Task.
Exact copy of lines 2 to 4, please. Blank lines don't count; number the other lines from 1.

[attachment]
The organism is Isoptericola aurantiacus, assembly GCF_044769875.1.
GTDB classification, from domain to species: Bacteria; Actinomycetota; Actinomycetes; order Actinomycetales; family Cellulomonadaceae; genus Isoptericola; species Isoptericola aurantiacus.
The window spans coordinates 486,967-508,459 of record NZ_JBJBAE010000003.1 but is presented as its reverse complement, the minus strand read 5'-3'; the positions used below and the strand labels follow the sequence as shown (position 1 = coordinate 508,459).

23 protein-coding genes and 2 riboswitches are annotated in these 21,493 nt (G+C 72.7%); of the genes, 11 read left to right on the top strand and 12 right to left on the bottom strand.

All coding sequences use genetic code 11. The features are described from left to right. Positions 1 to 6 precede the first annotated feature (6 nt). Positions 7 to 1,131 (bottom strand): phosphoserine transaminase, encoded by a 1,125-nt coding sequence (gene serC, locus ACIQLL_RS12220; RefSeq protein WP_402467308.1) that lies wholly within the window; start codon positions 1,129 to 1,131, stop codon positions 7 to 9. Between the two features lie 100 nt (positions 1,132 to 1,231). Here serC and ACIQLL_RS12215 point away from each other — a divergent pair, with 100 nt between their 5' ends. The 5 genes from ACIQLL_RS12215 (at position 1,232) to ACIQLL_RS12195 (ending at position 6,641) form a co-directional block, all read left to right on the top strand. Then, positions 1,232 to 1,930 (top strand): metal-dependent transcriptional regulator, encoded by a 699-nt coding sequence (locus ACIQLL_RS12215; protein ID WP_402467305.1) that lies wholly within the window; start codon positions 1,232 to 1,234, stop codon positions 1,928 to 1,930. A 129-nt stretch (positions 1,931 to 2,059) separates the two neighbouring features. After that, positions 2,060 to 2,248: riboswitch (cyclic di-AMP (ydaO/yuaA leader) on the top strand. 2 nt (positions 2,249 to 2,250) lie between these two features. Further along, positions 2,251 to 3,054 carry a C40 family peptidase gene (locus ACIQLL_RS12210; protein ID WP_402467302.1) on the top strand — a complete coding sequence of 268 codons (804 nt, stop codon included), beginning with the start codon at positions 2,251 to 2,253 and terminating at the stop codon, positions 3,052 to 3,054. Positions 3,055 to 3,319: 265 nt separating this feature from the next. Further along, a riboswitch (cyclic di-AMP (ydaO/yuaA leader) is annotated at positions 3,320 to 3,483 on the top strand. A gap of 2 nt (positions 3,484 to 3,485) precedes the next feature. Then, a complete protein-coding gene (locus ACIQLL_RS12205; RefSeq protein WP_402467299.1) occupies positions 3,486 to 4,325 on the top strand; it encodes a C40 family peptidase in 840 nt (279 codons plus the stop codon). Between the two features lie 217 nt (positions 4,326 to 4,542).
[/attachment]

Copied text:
GTDB classification, from domain to species: Bacteria; Actinomycetota; Actinomycetes; order Actinomycetales; family Cellulomonadaceae; genus Isoptericola; species Isoptericola aurantiacus.
The window spans coordinates 486,967-508,459 of record NZ_JBJBAE010000003.1 but is presented as its reverse complement, the minus strand read 5'-3'; the positions used below and the strand labels follow the sequence as shown (position 1 = coordinate 508,459).

23 protein-coding genes and 2 riboswitches are annotated in these 21,493 nt (G+C 72.7%); of the genes, 11 read left to right on the top strand and 12 right to left on the bottom strand.